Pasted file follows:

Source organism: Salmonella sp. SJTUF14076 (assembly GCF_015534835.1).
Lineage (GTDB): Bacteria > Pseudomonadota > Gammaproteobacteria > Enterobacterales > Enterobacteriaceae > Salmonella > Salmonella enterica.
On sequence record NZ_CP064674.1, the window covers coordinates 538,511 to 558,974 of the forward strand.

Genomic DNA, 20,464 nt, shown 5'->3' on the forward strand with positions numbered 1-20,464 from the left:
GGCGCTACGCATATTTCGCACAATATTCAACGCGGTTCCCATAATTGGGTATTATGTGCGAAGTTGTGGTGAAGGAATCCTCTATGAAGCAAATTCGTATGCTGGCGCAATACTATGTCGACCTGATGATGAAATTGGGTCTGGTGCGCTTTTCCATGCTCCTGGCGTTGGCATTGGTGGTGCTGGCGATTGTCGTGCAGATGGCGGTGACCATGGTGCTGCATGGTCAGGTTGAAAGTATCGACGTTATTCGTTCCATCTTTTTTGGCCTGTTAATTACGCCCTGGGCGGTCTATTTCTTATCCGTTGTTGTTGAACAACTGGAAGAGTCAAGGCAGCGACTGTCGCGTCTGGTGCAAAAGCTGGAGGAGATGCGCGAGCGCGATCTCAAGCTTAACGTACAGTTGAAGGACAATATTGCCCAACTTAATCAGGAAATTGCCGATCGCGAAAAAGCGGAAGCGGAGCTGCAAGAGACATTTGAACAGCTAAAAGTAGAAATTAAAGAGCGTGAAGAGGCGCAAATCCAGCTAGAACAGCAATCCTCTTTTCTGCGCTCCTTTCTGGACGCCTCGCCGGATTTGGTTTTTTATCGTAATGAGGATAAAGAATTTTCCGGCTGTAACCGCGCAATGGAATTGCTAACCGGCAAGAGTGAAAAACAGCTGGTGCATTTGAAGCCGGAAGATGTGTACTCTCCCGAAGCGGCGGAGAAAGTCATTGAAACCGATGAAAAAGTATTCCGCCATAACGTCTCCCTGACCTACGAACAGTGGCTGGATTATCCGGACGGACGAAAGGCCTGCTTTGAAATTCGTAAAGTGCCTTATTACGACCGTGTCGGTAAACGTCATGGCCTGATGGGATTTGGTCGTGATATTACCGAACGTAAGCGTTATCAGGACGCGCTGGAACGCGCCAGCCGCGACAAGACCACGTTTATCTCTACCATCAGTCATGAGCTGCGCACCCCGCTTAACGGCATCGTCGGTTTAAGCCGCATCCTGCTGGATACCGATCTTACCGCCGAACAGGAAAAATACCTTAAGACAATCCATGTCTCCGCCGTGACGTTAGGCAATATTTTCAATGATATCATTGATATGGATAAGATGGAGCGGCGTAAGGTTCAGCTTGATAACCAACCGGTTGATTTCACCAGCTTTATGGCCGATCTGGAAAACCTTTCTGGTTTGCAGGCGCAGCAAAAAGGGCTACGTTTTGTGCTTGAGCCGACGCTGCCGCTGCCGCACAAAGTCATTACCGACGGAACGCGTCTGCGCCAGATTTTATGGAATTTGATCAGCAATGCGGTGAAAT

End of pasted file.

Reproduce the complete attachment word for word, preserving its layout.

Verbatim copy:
Source organism: Salmonella sp. SJTUF14076 (assembly GCF_015534835.1).
Lineage (GTDB): Bacteria > Pseudomonadota > Gammaproteobacteria > Enterobacterales > Enterobacteriaceae > Salmonella > Salmonella enterica.
On sequence record NZ_CP064674.1, the window covers coordinates 538,511 to 558,974 of the forward strand.

Genomic DNA, 20,464 nt, shown 5'->3' on the forward strand with positions numbered 1-20,464 from the left:
GGCGCTACGCATATTTCGCACAATATTCAACGCGGTTCCCATAATTGGGTATTATGTGCGAAGTTGTGGTGAAGGAATCCTCTATGAAGCAAATTCGTATGCTGGCGCAATACTATGTCGACCTGATGATGAAATTGGGTCTGGTGCGCTTTTCCATGCTCCTGGCGTTGGCATTGGTGGTGCTGGCGATTGTCGTGCAGATGGCGGTGACCATGGTGCTGCATGGTCAGGTTGAAAGTATCGACGTTATTCGTTCCATCTTTTTTGGCCTGTTAATTACGCCCTGGGCGGTCTATTTCTTATCCGTTGTTGTTGAACAACTGGAAGAGTCAAGGCAGCGACTGTCGCGTCTGGTGCAAAAGCTGGAGGAGATGCGCGAGCGCGATCTCAAGCTTAACGTACAGTTGAAGGACAATATTGCCCAACTTAATCAGGAAATTGCCGATCGCGAAAAAGCGGAAGCGGAGCTGCAAGAGACATTTGAACAGCTAAAAGTAGAAATTAAAGAGCGTGAAGAGGCGCAAATCCAGCTAGAACAGCAATCCTCTTTTCTGCGCTCCTTTCTGGACGCCTCGCCGGATTTGGTTTTTTATCGTAATGAGGATAAAGAATTTTCCGGCTGTAACCGCGCAATGGAATTGCTAACCGGCAAGAGTGAAAAACAGCTGGTGCATTTGAAGCCGGAAGATGTGTACTCTCCCGAAGCGGCGGAGAAAGTCATTGAAACCGATGAAAAAGTATTCCGCCATAACGTCTCCCTGACCTACGAACAGTGGCTGGATTATCCGGACGGACGAAAGGCCTGCTTTGAAATTCGTAAAGTGCCTTATTACGACCGTGTCGGTAAACGTCATGGCCTGATGGGATTTGGTCGTGATATTACCGAACGTAAGCGTTATCAGGACGCGCTGGAACGCGCCAGCCGCGACAAGACCACGTTTATCTCTACCATCAGTCATGAGCTGCGCACCCCGCTTAACGGCATCGTCGGTTTAAGCCGCATCCTGCTGGATACCGATCTTACCGCCGAACAGGAAAAATACCTTAAGACAATCCATGTCTCCGCCGTGACGTTAGGCAATATTTTCAATGATATCATTGATATGGATAAGATGGAGCGGCGTAAGGTTCAGCTTGATAACCAACCGGTTGATTTCACCAGCTTTATGGCCGATCTGGAAAACCTTTCTGGTTTGCAGGCGCAGCAAAAAGGGCTACGTTTTGTGCTTGAGCCGACGCTGCCGCTGCCGCACAAAGTCATTACCGACGGAACGCGTCTGCGCCAGATTTTATGGAATTTGATCAGCAATGCGGTGAAAT